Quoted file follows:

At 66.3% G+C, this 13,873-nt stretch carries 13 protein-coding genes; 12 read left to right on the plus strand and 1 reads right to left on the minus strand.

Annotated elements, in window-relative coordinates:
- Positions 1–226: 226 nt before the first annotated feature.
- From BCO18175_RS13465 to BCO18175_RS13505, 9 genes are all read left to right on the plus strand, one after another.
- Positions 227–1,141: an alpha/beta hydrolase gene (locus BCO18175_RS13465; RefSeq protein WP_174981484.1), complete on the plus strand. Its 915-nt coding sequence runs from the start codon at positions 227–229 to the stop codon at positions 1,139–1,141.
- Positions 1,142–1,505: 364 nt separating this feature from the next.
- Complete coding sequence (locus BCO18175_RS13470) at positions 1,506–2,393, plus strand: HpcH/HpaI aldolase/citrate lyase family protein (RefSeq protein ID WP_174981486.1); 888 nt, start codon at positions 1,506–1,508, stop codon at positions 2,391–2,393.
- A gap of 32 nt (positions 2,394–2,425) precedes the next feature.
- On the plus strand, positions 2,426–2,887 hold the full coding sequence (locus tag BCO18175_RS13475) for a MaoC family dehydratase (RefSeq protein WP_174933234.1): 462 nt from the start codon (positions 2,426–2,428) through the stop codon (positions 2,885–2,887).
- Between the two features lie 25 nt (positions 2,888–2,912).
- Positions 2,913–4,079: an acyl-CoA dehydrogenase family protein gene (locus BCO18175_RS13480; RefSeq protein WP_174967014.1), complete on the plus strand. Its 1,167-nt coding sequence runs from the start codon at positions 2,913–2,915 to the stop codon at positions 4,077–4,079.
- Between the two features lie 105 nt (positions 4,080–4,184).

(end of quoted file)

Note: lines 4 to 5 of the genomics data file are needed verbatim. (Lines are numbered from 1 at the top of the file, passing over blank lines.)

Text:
- From BCO18175_RS13465 to BCO18175_RS13505, 9 genes are all read left to right on the plus strand, one after another.
- Positions 227–1,141: an alpha/beta hydrolase gene (locus BCO18175_RS13465; RefSeq protein WP_174981484.1), complete on the plus strand. Its 915-nt coding sequence runs from the start codon at positions 227–229 to the stop codon at positions 1,139–1,141.